Guests of the Nation by Frank O'Connor

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Themes and Meanings

(Comprehensive Guide to Short Stories, Critical Edition)

The main theme of the story, the conflict between duty and humanitarianism, is clearly enunciated in two signature passages (technically, places in which the author explicitly articulates his theme). The first is in section 3 in the interchange between Donovan and Bonaparte about duty; the second, in section 4, in the interchange between Donovan and Belcher about the same subject. In these and other passages, the story shows that unlike Donovan, Bonaparte and Belcher, as well as Noble, Hawkins, and the old woman, move beyond a circumscribed conception of nationalistic duty to a sympathy and compassion for their fellow human beings that transcend the borders and politics of separate countries. Thus, unlike Donovan, the other major characters feel that harming another human being who is both friendly and innocent is wrong, even in the name of patriotic duty. The Englishmen’s “peculiar” expression “chums,” picked up by Bonaparte and Noble and repeated seventeen times in the story, embodies the idea of the paramount importance of friendship or humanitarian sympathy. So, too, does the biblical genealogy that Hawkins scorns as “silly” in one of his arguments with Noble. Hawkins does not realize that Old Testament genealogies suggest by way of descent from a common ancestor the brotherhood of humankind, making humankind a nation that surmounts individual countries—a belief that would have saved his life, which is instead sacrificed because of the conflict between the two countries of England and Ireland.

Hawkins’s twice disparaging the “fairytale” about Adam and Eve picking the forbidden fruit highlights an implied moral theme relating to the conflict of duty and humanitarianism. Reinforced by constant explicit references to religion in the story, largely in Bonaparte’s description of the arguments between Hawkins and Noble on the subject, the Adam and Eve incident recalls the key concept of God’s prohibition against sinful acts, including murder—an issue of central importance in the killings that are contemplated by Donovan and his superiors. Even the old woman’s apparent non sequitur in referring to Jupiter Pluvius early in the story has a bearing on the theme by recalling that the planned killings would have been a moral wrong in the ancient classical religions because foreigners and strangers were under the protection of Zeus or Jupiter, who was patron god of hospitality. Because of a larger sense of duty as moral obligation, these two British soldiers, the story implies, deserve to be “guests of the nation” (the story’s title) in a true sense rather than as a euphemism for “prisoners.”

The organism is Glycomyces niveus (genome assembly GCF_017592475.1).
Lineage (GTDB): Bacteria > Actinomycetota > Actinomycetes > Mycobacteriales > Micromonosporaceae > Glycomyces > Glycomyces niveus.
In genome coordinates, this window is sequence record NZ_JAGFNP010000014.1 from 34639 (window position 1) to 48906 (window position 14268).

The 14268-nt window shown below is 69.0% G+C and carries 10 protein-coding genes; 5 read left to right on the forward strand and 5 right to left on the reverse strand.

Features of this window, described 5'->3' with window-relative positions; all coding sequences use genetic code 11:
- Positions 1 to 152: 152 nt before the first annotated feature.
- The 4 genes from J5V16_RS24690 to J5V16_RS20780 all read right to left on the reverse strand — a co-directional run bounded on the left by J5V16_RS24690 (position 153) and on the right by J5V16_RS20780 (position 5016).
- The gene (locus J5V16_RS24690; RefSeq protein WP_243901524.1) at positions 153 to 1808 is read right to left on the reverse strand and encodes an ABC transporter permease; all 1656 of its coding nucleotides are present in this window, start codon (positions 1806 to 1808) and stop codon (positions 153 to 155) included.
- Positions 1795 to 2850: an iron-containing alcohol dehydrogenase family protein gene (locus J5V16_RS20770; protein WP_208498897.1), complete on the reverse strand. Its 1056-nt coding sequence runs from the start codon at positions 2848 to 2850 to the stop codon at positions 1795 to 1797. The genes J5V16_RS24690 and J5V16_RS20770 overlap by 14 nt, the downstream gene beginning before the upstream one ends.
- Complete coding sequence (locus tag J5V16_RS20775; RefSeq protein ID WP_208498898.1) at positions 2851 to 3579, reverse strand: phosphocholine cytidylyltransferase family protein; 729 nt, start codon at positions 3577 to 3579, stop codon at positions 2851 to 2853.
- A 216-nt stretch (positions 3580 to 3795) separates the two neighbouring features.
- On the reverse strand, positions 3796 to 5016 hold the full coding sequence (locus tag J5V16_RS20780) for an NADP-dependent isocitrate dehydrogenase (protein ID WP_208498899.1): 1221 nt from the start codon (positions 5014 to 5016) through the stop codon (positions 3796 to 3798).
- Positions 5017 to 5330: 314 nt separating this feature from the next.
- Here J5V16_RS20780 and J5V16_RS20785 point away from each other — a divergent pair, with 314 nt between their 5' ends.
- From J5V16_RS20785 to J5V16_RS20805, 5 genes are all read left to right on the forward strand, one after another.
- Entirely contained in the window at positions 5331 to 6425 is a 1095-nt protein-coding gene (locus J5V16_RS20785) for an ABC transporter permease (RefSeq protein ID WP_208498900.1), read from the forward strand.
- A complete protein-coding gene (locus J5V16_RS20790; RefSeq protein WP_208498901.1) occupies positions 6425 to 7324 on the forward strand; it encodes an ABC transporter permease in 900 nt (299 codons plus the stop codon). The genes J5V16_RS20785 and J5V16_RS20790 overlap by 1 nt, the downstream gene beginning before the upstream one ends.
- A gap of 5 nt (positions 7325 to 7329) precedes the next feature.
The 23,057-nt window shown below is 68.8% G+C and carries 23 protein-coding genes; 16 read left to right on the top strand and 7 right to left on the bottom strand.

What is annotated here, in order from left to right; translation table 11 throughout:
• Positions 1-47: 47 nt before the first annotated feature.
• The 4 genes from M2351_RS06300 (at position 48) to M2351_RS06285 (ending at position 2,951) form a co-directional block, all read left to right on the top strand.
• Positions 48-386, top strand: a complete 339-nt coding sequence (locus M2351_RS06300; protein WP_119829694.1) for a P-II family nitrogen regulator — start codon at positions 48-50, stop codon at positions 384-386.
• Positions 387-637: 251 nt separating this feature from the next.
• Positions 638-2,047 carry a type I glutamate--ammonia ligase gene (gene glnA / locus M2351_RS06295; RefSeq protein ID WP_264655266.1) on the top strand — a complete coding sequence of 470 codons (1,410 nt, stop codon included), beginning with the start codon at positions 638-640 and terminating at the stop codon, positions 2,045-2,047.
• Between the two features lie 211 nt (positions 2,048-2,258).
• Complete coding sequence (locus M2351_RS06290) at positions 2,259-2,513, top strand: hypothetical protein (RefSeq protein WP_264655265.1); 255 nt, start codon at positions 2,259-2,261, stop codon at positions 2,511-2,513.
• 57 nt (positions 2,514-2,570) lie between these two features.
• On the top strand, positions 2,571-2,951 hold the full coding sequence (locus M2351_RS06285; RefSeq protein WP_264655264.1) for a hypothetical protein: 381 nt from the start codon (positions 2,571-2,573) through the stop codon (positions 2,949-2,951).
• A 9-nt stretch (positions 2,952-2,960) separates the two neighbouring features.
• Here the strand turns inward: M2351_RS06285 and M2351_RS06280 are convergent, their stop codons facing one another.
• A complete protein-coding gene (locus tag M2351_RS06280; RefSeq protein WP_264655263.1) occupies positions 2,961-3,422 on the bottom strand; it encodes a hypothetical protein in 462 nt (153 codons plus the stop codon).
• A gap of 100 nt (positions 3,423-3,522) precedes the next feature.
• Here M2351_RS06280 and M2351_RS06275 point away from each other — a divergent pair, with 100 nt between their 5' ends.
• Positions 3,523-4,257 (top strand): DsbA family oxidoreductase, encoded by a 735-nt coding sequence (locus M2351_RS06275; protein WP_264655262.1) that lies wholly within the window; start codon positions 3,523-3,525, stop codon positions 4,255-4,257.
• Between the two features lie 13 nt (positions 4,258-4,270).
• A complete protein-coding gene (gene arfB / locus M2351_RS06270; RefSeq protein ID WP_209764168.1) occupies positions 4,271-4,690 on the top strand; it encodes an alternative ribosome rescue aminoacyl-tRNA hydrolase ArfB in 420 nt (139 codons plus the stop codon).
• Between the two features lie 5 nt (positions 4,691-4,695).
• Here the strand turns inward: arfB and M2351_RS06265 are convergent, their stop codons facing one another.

One of the story’s many fine insights into human nature and behavior derives from its portrayal of the conflict between conscience and conformity. Bonaparte and Noble go along with the plan for the execution, despite serious reservations. What overrides their moral objection is the pressure exerted by peers (Donovan and Feeney, the local intelligence officer) and by social situation. Many instances from real life, as in the Holocaust of World War II, demonstrate the applicability of this theme.

Themes

(Short Stories for Students)

Duty and Personal Responsibility
The main theme in this story is duty. Each character has a duty to perform. Donovan is the first one to discuss his duty as the rebels are leading the prisoners into the bog. He tells them that four Irish fellows had been shot and ‘‘you are to be shot as a reprisal.’’ Continuing, he ‘‘begins the usual rigmarole about duty and how unpleasant it is.’’ As he shows here, his perception of duty is built on submission to the orders of someone higher up in the chain of command. His interpretation of duty absolves him of any personal responsibility for his actions.

As the rebels are about to carry out the executions, their prisoners talk about duty. They claim to understand that by obeying their duty the Irishmen will soon kill them. Wohlgelernter notes that the Irishmen and the...

(The entire section is 1,131 words.)